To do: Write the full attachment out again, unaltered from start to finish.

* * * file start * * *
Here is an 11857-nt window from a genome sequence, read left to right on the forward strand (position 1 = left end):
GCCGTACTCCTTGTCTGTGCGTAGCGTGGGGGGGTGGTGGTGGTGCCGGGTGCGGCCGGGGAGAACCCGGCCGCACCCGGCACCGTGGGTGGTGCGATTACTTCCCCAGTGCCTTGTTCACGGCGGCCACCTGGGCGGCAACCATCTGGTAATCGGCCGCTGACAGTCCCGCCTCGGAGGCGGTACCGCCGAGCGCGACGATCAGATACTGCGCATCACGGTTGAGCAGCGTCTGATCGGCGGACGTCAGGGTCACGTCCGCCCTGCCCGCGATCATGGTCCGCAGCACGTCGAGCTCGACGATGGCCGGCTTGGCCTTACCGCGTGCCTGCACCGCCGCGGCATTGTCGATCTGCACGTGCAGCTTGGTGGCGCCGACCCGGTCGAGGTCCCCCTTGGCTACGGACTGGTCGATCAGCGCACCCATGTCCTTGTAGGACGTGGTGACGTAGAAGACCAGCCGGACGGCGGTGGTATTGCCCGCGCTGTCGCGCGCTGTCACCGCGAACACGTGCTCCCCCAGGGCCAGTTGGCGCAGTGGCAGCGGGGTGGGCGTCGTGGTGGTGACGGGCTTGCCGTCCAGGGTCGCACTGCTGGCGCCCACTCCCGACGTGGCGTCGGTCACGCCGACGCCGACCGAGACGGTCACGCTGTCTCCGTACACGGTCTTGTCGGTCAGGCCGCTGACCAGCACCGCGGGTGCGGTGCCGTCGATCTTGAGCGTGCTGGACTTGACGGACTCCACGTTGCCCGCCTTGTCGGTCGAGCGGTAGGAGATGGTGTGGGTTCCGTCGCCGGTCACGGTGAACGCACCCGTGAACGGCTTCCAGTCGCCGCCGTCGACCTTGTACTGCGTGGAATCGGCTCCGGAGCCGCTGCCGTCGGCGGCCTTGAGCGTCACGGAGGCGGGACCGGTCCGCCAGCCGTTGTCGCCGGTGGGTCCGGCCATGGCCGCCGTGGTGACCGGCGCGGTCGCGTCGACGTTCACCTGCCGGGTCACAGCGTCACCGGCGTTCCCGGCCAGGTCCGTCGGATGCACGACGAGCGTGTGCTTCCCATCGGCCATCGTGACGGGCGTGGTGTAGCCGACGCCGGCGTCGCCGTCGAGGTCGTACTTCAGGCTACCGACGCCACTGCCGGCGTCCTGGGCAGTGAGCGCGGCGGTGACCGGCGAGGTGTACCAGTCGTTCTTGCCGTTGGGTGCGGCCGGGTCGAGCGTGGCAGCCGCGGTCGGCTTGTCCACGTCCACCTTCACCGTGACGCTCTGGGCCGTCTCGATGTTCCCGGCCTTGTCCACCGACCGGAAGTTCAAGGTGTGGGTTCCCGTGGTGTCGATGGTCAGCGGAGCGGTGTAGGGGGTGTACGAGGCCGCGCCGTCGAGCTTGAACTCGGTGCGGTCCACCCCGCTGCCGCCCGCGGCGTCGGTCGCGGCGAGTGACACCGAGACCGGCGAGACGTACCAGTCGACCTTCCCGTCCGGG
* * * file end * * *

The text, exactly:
Here is an 11857-nt window from a genome sequence, read left to right on the forward strand (position 1 = left end):
GCCGTACTCCTTGTCTGTGCGTAGCGTGGGGGGGTGGTGGTGGTGCCGGGTGCGGCCGGGGAGAACCCGGCCGCACCCGGCACCGTGGGTGGTGCGATTACTTCCCCAGTGCCTTGTTCACGGCGGCCACCTGGGCGGCAACCATCTGGTAATCGGCCGCTGACAGTCCCGCCTCGGAGGCGGTACCGCCGAGCGCGACGATCAGATACTGCGCATCACGGTTGAGCAGCGTCTGATCGGCGGACGTCAGGGTCACGTCCGCCCTGCCCGCGATCATGGTCCGCAGCACGTCGAGCTCGACGATGGCCGGCTTGGCCTTACCGCGTGCCTGCACCGCCGCGGCATTGTCGATCTGCACGTGCAGCTTGGTGGCGCCGACCCGGTCGAGGTCCCCCTTGGCTACGGACTGGTCGATCAGCGCACCCATGTCCTTGTAGGACGTGGTGACGTAGAAGACCAGCCGGACGGCGGTGGTATTGCCCGCGCTGTCGCGCGCTGTCACCGCGAACACGTGCTCCCCCAGGGCCAGTTGGCGCAGTGGCAGCGGGGTGGGCGTCGTGGTGGTGACGGGCTTGCCGTCCAGGGTCGCACTGCTGGCGCCCACTCCCGACGTGGCGTCGGTCACGCCGACGCCGACCGAGACGGTCACGCTGTCTCCGTACACGGTCTTGTCGGTCAGGCCGCTGACCAGCACCGCGGGTGCGGTGCCGTCGATCTTGAGCGTGCTGGACTTGACGGACTCCACGTTGCCCGCCTTGTCGGTCGAGCGGTAGGAGATGGTGTGGGTTCCGTCGCCGGTCACGGTGAACGCACCCGTGAACGGCTTCCAGTCGCCGCCGTCGACCTTGTACTGCGTGGAATCGGCTCCGGAGCCGCTGCCGTCGGCGGCCTTGAGCGTCACGGAGGCGGGACCGGTCCGCCAGCCGTTGTCGCCGGTGGGTCCGGCCATGGCCGCCGTGGTGACCGGCGCGGTCGCGTCGACGTTCACCTGCCGGGTCACAGCGTCACCGGCGTTCCCGGCCAGGTCCGTCGGATGCACGACGAGCGTGTGCTTCCCATCGGCCATCGTGACGGGCGTGGTGTAGCCGACGCCGGCGTCGCCGTCGAGGTCGTACTTCAGGCTACCGACGCCACTGCCGGCGTCCTGGGCAGTGAGCGCGGCGGTGACCGGCGAGGTGTACCAGTCGTTCTTGCCGTTGGGTGCGGCCGGGTCGAGCGTGGCAGCCGCGGTCGGCTTGTCCACGTCCACCTTCACCGTGACGCTCTGGGCCGTCTCGATGTTCCCGGCCTTGTCCACCGACCGGAAGTTCAAGGTGTGGGTTCCCGTGGTGTCGATGGTCAGCGGAGCGGTGTAGGGGGTGTACGAGGCCGCGCCGTCGAGCTTGAACTCGGTGCGGTCCACCCCGCTGCCGCCCGCGGCGTCGGTCGCGGCGAGTGACACCGAGACCGGCGAGACGTACCAGTCGACCTTCCCGTCCGGG